Lars Van der Haar | The GCN Cyclo-cross Podcast Ep.1

Lars Van der Haar | The GCN Cyclo-cross Podcast Ep.1


(upbeat electronic music) – Hello, everyone. Welcome to the GCN Cyclocross Podcast. I’m Jeremy Powers, one of
the presenters here at GCN, and you can say I’ve got
a thing for cyclocross. So I’d like to think of
this more as an adventure and less of a podcast, just ’cause podcast sounds so, well, doesn’t sound that cool anymore. An adventure sounds way more fun. Today and future shows
are going to be a mixture of different types of coverage
from around the world. So first up, we’re going to
get into some racing analysis with my pal, Marty MacDonald, who you guys have definitely heard if you’ve listened to any
of the live races on GCN. Marty is that voice. Then we’re going to have a weekly check-in with the three-time world champ, Erwin Ver(rolling tongue)vecken
from the fields of Belgium. Then we’re going to have
a sit-down for our feature with the man, Lars van den Haar. And you’re probably thinking Jeremy, that is a lot of dudes on
the show and you’d be right, but every single episode
after this for the next three are going to be with different women. We have Katerina Nash, Evie Richards, as well as Maghalie Rochette. So I’m really excited to bring
those interviews to you guys and, well, before I get into the show, I want to remind you guys
that you can hit us up on GCN on social media, on Instagram at @GlobalCyclingNetwork, on Twitter at @GCNTweet. Leave us a review, please subscribe, and let’s get into the show. Our first guest of the show is a man that needs no introduction,
my friend Marty MacDonald. Marty, thank you so much
for coming on the show. – Thanks for having me. – Marty, before we get started, I just wanted to let the fans get a second to know a little bit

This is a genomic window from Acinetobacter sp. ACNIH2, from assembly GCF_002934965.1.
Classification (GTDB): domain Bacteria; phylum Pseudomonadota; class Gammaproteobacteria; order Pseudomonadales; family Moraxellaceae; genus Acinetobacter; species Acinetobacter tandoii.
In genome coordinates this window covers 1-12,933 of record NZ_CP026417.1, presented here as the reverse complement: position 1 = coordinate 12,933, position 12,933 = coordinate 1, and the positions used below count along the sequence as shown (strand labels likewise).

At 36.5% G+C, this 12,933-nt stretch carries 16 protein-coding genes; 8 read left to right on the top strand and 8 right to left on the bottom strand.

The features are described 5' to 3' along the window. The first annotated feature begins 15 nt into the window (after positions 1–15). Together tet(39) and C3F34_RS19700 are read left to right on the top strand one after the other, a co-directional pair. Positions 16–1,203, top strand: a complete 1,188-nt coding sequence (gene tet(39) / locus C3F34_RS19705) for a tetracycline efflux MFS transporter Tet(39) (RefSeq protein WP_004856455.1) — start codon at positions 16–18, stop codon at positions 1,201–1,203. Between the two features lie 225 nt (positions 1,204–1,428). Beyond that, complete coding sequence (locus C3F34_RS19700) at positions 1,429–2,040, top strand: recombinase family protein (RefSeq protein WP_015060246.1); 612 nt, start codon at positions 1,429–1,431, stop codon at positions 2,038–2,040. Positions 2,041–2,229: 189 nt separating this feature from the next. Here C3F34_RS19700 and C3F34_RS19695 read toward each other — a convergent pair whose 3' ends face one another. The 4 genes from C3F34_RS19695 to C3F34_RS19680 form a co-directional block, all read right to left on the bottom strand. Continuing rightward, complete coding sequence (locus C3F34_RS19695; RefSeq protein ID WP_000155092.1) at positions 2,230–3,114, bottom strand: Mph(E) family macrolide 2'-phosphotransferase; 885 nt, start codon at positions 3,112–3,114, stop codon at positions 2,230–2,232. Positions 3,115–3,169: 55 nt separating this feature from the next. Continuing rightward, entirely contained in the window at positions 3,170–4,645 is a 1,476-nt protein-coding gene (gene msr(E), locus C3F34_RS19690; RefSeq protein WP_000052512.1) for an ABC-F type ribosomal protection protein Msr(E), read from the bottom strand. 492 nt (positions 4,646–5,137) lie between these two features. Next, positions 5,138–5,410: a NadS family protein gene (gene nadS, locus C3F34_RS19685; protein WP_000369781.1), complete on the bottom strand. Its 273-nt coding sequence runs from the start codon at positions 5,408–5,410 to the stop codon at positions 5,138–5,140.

more about who you are because you introduce the
racing every single weekend, but people might just
know you as the voice but they may not know anything about you. Can you please tell us a little bit more about who you are and what you do? – Yeah, so I first got involved
in cycling way, way back. I was about 13 when I started. I raced the road, the track,
mountain bikes, cyclocross, when everything was in black and white. I was really lucky to get involved in TV back in the early 2000s,
commentating and presenting. My first job was out
in Trinidad and Tobago. I’ve been involved in pro cycling, managing riders such as Magnus Backstedt and in triathlon with Lisa Nordén. I’ve owned a pro team. I’ve been a sport director
with teams like Endura Racing and then in the pro women’s cycling with Pearl-Izumi and Dame Sarah
Storey’s Storey Racing Team. And then the guys here at GCN asked if I would come and commentate here, so I’ve lived a charmed
life, man, what can I say? – (chuckling) Yeah, you definitely have. I have to say, it’s not easy work being on the spot every single time. And with such an international
sport like cycling, the thing that I have to say is your pronunciation of
names is absolutely top. – Oh, thanks. I mean, we’ve worked
really, really hard at it. I’m really lucky. I’ve got my good friend Natalie, who’s my Flemish pronunciation coach, so if there’s something
and I’m struggling on, I message her and I’m like, “hey, how do you pronounce this?” But one of my colleagues, Rob Hatch, who’s a Eurosport
commentator, he’s the master. I do my best but I humbly bow to that one. But yeah, that’s kind of you, thank you. – All right, Marty, so this
is what we’re going to do in this segment. We’re going to talk just generally about what’s going on all over the world. But I want to know from you, since you’ve got your hand
on the pulse over there in the United Kingdom, what is going on with
cyclocross right now over there? – I think this weekend,
lots of local races, lots of local leads. I want to talk about Anna Kay from Experza-Footlogix first of all. Came into the barriers,